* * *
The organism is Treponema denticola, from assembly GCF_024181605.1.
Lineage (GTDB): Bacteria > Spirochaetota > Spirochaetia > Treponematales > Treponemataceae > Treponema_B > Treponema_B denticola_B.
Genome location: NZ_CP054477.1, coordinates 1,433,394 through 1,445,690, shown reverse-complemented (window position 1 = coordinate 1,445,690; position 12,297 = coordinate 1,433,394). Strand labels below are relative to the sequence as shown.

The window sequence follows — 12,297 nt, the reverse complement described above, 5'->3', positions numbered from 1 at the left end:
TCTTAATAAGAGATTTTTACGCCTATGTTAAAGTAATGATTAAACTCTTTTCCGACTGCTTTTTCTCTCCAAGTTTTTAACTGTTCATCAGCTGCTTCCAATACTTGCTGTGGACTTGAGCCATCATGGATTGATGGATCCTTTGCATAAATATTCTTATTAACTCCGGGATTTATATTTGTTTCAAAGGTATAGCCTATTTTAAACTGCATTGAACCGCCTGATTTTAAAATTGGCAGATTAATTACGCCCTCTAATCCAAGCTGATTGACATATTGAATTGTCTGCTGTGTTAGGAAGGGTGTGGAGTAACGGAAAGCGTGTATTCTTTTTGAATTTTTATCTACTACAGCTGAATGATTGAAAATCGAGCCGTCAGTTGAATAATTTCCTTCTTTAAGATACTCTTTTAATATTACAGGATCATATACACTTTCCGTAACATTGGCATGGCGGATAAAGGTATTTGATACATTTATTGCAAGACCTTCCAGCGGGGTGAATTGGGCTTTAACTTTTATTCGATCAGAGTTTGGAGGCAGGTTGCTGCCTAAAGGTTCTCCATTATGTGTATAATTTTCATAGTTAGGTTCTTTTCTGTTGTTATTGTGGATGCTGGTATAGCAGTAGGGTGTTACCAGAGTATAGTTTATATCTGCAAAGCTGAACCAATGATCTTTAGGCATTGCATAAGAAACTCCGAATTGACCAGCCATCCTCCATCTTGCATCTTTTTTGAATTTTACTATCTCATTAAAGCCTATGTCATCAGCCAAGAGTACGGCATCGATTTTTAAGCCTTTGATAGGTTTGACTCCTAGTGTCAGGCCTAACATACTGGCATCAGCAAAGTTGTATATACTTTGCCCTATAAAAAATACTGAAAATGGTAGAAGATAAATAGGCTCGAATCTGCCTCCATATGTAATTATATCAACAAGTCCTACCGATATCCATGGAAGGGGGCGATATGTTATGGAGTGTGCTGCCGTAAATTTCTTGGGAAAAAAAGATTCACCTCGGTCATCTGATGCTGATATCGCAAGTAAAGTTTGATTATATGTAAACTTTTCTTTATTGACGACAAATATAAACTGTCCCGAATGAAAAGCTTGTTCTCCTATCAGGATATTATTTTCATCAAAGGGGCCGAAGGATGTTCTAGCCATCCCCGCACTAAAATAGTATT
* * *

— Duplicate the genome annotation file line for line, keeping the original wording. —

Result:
The organism is Treponema denticola, from assembly GCF_024181605.1.
Lineage (GTDB): Bacteria > Spirochaetota > Spirochaetia > Treponematales > Treponemataceae > Treponema_B > Treponema_B denticola_B.
Genome location: NZ_CP054477.1, coordinates 1,433,394 through 1,445,690, shown reverse-complemented (window position 1 = coordinate 1,445,690; position 12,297 = coordinate 1,433,394). Strand labels below are relative to the sequence as shown.

The window sequence follows — 12,297 nt, the reverse complement described above, 5'->3', positions numbered from 1 at the left end:
TCTTAATAAGAGATTTTTACGCCTATGTTAAAGTAATGATTAAACTCTTTTCCGACTGCTTTTTCTCTCCAAGTTTTTAACTGTTCATCAGCTGCTTCCAATACTTGCTGTGGACTTGAGCCATCATGGATTGATGGATCCTTTGCATAAATATTCTTATTAACTCCGGGATTTATATTTGTTTCAAAGGTATAGCCTATTTTAAACTGCATTGAACCGCCTGATTTTAAAATTGGCAGATTAATTACGCCCTCTAATCCAAGCTGATTGACATATTGAATTGTCTGCTGTGTTAGGAAGGGTGTGGAGTAACGGAAAGCGTGTATTCTTTTTGAATTTTTATCTACTACAGCTGAATGATTGAAAATCGAGCCGTCAGTTGAATAATTTCCTTCTTTAAGATACTCTTTTAATATTACAGGATCATATACACTTTCCGTAACATTGGCATGGCGGATAAAGGTATTTGATACATTTATTGCAAGACCTTCCAGCGGGGTGAATTGGGCTTTAACTTTTATTCGATCAGAGTTTGGAGGCAGGTTGCTGCCTAAAGGTTCTCCATTATGTGTATAATTTTCATAGTTAGGTTCTTTTCTGTTGTTATTGTGGATGCTGGTATAGCAGTAGGGTGTTACCAGAGTATAGTTTATATCTGCAAAGCTGAACCAATGATCTTTAGGCATTGCATAAGAAACTCCGAATTGACCAGCCATCCTCCATCTTGCATCTTTTTTGAATTTTACTATCTCATTAAAGCCTATGTCATCAGCCAAGAGTACGGCATCGATTTTTAAGCCTTTGATAGGTTTGACTCCTAGTGTCAGGCCTAACATACTGGCATCAGCAAAGTTGTATATACTTTGCCCTATAAAAAATACTGAAAATGGTAGAAGATAAATAGGCTCGAATCTGCCTCCATATGTAATTATATCAACAAGTCCTACCGATATCCATGGAAGGGGGCGATATGTTATGGAGTGTGCTGCCGTAAATTTCTTGGGAAAAAAAGATTCACCTCGGTCATCTGATGCTGATATCGCAAGTAAAGTTTGATTATATGTAAACTTTTCTTTATTGACGACAAATATAAACTGTCCCGAATGAAAAGCTTGTTCTCCTATCAGGATATTATTTTCATCAAAGGGGCCGAAGGATGTTCTAGCCATCCCCGCACTAAAATAGTATT